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If you’re interested in this extremely challenging match-up for Spain, it’s very likely that you’ve already read my colleague Tom’s blog, listing a set of relevant motives as to why Portugal will defeat Spain on Wednesday. Not only do I agree with him, but I also want to elaborate on a few additional reasons that, from a Spain/Real Madrid supporter perspective, lead me to strongly believe that result of this match can't be anything other than a Portuguese victory.
1) CR7 has finally embraced his inner, evil self, with devastating consequences for his rivals.
During his final season with Manchester United and his first two years with Real Madrid, Ronaldo presented a confusing public persona. Well aware of the importance of political correctness and public relations, he struggled to balance his obvious natural tendency to behave like the evil character of a suspense movie – remember his trick to send Rooney off during the 2006 World Cup? – and the fact that he wanted to become an international icon. We all know that evil is not the most usual route to global stardom.
But something has changed this season. Ever since Ronaldo made those outrageous statements back in September 2011 – “People boo me because I’m good-looking, rich, and a great footballer. That's why they envy me” – we’ve seen a more authentic version of the Portuguese star. He’s given up on political correctness, and he now screams at his team-mates shamelessly on the pitch; his goal celebrations display more arrogance than ever; he allows himself to make derogatory and inaccurate comments about arch-rival Leo Messi; and in general he seems totally content with being hated by 99.9% of his rivals’ fan bases.
The problem for Spain? This change in attitude brought Cristiano his most accomplished season so far, both at the club level – he won La Liga, defeating Messi in the process – and with his national team. Portugal have never seen Ronaldo play at the level he showed against Netherlands and Czech Republic. Now that he’s decided to accept himself the way he really is, he looks unstoppable.
2) The overhyped prevalence of Possession Football over Defence + Counter has shifted this season.
After four years in which first Spain and then Barcelona – yes, Aragones’ Spain started this trend, for those with a weak memory – became the reference for how to win consistently through the monopoly of ball possession, this season the paradigm has changed. The previously unbeatable Barcelona have lost ground to their aggressive, more direct rivals both in Spain – where Jose Mourinho’s Real Madrid won the title defeating the Catalans at their own pitch – and in Europe, with a similar victory for the determined Chelskis led by Didier Drogba.
It only makes sense that this noticeable modification of the footballing trends has its reflection on international football. Portugal, who have three Real Madrid players in their starting XI including the aforementioned CR7, look like the perfect candidates to put an end to Spain’s four-year world domination. Their defensive discipline, midfield combativeness and lightning quick counter-attack sound like the perfect recipe to defeat Spain. If they had Drogba as their left back, this would be a no contest.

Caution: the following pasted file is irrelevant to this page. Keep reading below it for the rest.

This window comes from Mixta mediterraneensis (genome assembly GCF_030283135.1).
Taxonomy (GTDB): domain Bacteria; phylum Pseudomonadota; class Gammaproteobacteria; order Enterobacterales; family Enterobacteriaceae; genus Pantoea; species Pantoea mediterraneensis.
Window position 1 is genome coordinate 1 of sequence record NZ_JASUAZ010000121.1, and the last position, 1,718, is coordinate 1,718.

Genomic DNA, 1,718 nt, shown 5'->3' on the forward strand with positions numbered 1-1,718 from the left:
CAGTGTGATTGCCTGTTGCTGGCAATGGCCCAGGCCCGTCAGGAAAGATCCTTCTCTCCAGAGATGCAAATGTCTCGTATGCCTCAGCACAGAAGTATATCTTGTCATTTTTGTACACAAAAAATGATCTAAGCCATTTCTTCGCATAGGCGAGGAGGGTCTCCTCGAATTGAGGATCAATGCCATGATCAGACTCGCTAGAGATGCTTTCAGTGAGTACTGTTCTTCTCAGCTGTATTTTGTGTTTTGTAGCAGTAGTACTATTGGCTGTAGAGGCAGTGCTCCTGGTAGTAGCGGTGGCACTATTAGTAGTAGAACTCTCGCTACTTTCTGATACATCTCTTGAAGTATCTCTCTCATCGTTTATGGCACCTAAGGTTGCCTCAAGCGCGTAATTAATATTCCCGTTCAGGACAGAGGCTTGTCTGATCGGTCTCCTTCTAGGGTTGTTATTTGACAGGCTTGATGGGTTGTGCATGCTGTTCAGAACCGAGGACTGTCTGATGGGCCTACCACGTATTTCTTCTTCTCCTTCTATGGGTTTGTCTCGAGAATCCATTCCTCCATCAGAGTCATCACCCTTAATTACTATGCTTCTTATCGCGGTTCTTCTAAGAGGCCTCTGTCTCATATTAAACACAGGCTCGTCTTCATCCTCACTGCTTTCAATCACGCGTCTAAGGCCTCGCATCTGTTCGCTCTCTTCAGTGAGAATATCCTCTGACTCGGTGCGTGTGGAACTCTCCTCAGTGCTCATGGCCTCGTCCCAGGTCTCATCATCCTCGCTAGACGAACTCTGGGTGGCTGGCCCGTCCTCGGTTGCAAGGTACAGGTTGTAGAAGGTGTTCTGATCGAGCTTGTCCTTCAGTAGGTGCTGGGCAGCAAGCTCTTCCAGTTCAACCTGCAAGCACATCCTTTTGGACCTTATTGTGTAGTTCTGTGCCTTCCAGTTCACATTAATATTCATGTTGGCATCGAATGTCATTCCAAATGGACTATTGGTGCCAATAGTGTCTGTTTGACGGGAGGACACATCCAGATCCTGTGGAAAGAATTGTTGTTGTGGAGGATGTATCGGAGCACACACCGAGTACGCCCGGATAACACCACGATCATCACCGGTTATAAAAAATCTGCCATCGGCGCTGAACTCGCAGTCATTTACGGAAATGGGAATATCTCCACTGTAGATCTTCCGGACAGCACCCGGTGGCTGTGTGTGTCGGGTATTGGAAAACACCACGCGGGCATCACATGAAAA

3) Spain have reached their ‘over’ phase, and it all should be downhill from here.
Every civilisation and cultural movement has a moment of splendour, its apex, in which everything seems to work perfectly. It happened with the Greeks, the Romans, Gothic architecture, rap music and even the financial markets. But, at some point, its main decision-makers get lost in their own arrogance and begin to betray the principles that took them there.
This is exactly what has happened with Spain and Vicente del Bosque. The Spaniards have been giving clear signs of this Rococo phase – if you allow me to use the Gothic architecture parallel – since 2012 started and David Villa got injured. Now ball possession is all that matters, as they at times forget about the opposition’s goal, totally absorbed by three-metre passes that don’t get them anywhere.
If we had already seen signs of this clear decline during the Euro 2012 classification phase, this final stage in Poland and the Ukraine has been paradigmatic, starting with the shocking 4-6-0 formation for which scoring seems like an annoying formality that shouldn’t even be a part of the rules. Iniesta and Alba keep passing the ball to each other without moving one centimetre, as though they would get points for each correct pass completion, regardless of their position on the pitch.
These worrying symptoms clearly precede a terminal disease. Like many civilisations, the Spanish approach to football is decomposing fast, victim of the very skills that took it to the top of the world. On Wednesday evening, Del Bosque will become Spain's own Nero.
PS. Your views on this are highly valued. Use the comments section to share your opinion.